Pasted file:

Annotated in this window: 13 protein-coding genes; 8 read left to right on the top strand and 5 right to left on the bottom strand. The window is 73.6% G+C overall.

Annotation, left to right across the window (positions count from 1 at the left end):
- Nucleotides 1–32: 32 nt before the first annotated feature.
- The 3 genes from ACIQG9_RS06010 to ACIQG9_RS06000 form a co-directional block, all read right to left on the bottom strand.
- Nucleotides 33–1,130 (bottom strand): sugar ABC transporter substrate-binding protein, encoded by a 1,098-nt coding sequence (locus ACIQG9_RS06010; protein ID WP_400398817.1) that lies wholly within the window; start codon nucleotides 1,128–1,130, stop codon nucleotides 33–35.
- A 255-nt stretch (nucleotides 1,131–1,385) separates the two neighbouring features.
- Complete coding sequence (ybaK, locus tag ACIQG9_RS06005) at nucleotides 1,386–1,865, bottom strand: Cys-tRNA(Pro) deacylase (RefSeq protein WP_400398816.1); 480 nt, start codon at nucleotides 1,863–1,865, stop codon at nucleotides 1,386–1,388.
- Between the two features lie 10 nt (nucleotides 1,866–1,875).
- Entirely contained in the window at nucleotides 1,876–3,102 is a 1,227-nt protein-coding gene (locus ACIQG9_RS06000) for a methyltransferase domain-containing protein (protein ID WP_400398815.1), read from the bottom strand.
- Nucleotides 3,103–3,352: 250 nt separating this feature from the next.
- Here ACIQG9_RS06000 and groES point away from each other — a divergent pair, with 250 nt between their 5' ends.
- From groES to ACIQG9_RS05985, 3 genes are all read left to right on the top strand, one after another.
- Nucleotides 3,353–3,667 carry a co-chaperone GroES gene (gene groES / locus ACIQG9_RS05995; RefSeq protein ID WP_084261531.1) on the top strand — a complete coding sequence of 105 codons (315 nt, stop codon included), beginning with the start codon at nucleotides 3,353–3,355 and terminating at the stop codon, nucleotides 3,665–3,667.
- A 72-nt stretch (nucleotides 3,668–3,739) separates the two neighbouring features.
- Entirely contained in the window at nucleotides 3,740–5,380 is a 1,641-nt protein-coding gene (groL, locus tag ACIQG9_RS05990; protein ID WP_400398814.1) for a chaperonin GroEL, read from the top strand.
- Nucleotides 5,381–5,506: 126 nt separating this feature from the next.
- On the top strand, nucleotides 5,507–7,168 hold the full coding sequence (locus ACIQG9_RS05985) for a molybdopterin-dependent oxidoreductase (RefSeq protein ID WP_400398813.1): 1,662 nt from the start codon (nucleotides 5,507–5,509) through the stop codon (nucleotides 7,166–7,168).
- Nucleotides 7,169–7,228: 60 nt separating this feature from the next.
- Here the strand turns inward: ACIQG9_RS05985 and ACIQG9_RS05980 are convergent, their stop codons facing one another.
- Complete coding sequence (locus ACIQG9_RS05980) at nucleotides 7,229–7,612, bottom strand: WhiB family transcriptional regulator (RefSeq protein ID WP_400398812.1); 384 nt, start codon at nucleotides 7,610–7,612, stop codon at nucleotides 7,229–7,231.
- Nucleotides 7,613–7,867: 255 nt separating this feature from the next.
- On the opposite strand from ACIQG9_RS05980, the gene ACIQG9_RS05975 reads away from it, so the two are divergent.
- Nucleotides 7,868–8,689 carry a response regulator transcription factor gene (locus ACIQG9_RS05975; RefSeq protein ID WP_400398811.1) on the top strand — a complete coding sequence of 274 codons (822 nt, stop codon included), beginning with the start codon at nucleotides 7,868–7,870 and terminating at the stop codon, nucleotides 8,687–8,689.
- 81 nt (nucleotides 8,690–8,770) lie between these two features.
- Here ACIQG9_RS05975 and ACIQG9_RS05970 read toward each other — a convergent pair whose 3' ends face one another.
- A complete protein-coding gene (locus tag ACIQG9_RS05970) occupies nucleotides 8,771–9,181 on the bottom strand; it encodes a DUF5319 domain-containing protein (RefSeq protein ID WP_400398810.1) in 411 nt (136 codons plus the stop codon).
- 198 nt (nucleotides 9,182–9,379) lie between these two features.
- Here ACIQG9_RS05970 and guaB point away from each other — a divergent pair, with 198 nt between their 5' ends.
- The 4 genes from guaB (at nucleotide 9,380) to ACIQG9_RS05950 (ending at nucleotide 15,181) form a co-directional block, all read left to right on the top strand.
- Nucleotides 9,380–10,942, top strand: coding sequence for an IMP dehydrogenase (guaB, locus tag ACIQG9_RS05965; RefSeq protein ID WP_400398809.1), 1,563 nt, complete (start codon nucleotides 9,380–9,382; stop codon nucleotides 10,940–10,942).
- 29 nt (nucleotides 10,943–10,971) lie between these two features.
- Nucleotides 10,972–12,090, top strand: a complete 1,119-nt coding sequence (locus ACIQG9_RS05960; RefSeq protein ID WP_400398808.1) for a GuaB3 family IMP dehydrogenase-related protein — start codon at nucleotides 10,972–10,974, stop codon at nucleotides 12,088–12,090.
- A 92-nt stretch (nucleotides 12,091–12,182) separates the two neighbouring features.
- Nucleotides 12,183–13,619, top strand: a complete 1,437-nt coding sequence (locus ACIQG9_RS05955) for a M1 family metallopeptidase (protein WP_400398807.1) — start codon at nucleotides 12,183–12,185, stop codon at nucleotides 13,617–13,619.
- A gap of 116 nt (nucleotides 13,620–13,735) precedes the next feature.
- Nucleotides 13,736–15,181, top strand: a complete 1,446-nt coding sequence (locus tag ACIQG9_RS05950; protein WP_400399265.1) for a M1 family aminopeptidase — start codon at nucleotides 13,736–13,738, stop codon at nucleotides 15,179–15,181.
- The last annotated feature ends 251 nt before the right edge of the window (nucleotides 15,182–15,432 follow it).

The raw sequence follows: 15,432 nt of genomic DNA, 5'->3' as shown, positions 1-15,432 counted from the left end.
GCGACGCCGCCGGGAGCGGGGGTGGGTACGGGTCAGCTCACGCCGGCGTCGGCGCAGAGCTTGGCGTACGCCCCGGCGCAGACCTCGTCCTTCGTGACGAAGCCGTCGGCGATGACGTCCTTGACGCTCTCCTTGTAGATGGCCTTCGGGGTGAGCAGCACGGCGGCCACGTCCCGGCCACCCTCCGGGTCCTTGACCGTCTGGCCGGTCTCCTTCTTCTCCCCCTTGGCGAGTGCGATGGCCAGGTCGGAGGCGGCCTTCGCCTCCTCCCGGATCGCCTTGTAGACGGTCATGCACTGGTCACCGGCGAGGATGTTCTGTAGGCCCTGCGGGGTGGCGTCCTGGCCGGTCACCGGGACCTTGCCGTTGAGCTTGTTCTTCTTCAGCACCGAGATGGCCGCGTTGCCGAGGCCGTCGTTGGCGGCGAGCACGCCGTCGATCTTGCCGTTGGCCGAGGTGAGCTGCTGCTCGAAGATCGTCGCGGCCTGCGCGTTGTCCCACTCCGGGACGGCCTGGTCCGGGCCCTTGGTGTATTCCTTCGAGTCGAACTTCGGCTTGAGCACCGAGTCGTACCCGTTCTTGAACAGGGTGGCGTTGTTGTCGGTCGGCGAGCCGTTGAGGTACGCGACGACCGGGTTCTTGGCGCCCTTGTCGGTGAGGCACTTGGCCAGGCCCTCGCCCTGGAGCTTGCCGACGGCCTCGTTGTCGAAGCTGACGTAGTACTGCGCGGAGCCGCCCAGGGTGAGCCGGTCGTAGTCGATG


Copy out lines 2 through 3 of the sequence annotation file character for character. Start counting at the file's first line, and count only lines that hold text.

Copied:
Annotation, left to right across the window (positions count from 1 at the left end):
- Nucleotides 1–32: 32 nt before the first annotated feature.